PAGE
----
Aside from Kawasaki’s recent KLR 650 update, big-bore dual-sports don’t really receive the attention that they once did. Whether it’s Suzuki’s DR650 or Honda’s XR650L, most large-displacement, single-cylinder dual-sports still cling to technology implemented in the early ‘90s. Honda’s NX650 Dominator was instrumental during those days, and Slovakia-based Earth Motorcycles felt it was time to honor the model with its latest scrambler build.
Starting with a 1991 NX650, Earth Motorcycles chief builder Aleš Tomis had a vision of building “a bike with a straight line through the tank and subframe.” To achieve the minimalist look, Tomis stripped the Dominator down to the chassis. With the plastics and bodywork aside, he welded on new frame tabs and mounted a retro gas tank. Tomis then constructed a brand-new subframe to continue the lines of the new fuel cell.
Gallery: Cikula: 1991 Honda NX650 Dominator
The new subframe rails terminate in slash cut recesses that house the rear LED indicators and brake light. Up top, Tomis fabricated the drop tail seat using 3D design software and a laser cutter. Despite the high-tech tools, the builder repurposed the original seat foam and wrapped it all in perforated leather. The facelift merges modern minimalism with classic scrambler style but also svelte, new form also benefits riding performance.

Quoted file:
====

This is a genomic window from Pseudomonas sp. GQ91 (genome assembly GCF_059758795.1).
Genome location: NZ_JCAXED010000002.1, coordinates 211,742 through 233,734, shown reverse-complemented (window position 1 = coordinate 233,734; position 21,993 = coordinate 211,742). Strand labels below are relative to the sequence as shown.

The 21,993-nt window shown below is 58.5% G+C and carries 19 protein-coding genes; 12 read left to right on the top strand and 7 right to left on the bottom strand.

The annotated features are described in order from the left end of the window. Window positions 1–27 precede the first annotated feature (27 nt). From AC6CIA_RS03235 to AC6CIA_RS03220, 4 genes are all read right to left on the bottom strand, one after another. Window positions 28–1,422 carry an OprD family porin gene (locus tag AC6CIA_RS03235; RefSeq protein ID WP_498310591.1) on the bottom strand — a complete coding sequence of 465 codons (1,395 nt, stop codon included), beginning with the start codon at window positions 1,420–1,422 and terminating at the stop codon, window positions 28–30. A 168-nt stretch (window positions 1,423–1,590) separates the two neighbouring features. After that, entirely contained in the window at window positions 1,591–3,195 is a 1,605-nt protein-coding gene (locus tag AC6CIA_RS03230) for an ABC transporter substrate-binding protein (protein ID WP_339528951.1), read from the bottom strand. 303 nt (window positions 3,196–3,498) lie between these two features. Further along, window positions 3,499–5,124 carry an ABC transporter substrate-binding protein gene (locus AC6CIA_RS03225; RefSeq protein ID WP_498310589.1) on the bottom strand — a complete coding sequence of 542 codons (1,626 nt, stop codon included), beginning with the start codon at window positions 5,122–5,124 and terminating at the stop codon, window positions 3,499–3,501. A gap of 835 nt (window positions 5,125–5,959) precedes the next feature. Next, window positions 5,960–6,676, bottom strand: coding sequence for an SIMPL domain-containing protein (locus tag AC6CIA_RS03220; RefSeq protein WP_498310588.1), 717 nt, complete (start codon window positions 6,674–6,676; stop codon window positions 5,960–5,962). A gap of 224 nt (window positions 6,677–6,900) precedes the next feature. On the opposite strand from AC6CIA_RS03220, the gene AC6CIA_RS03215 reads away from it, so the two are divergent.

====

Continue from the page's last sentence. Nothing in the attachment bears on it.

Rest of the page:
“The bike is very lightweight compared to the original Dominator that I own,” noted Tomis. “It’s very easy to ride, and fun for people who want to have a ‘universal’ bike—for town and light off-road terrain.”
Under the cosmetics, the four-stroke, 644cc single received a fair share of attention. Tomis rebuilt the big thumper with new gaskets, rings, seals, and rocker arms. Similarly, the team updated the transmission and ultrasonically cleaned the carburetor. A new DNA air filter and custom two-into-one exhaust open the NX650’s airways. An Aliant battery and Motogadget controller make sure everything now runs smoothly.
To prep the Dominator for more on-road riding, Earth Motorcycles overhauled the rear shocks and lowered the front end. A 19-inch front wheel replaced the 21-inch OE unit and Tomis wrapped both wheels in Mitas E-07 semi-knob tires.
Fresh discs, pads, and braided lines improve the braking performance while a new chain and sprocket ready the NX650 for the tarmac and the trail. Big-bore dual-sports may not receive the attention they once did, but that doesn’t mean they can’t find new life in the hands of a skilled builder.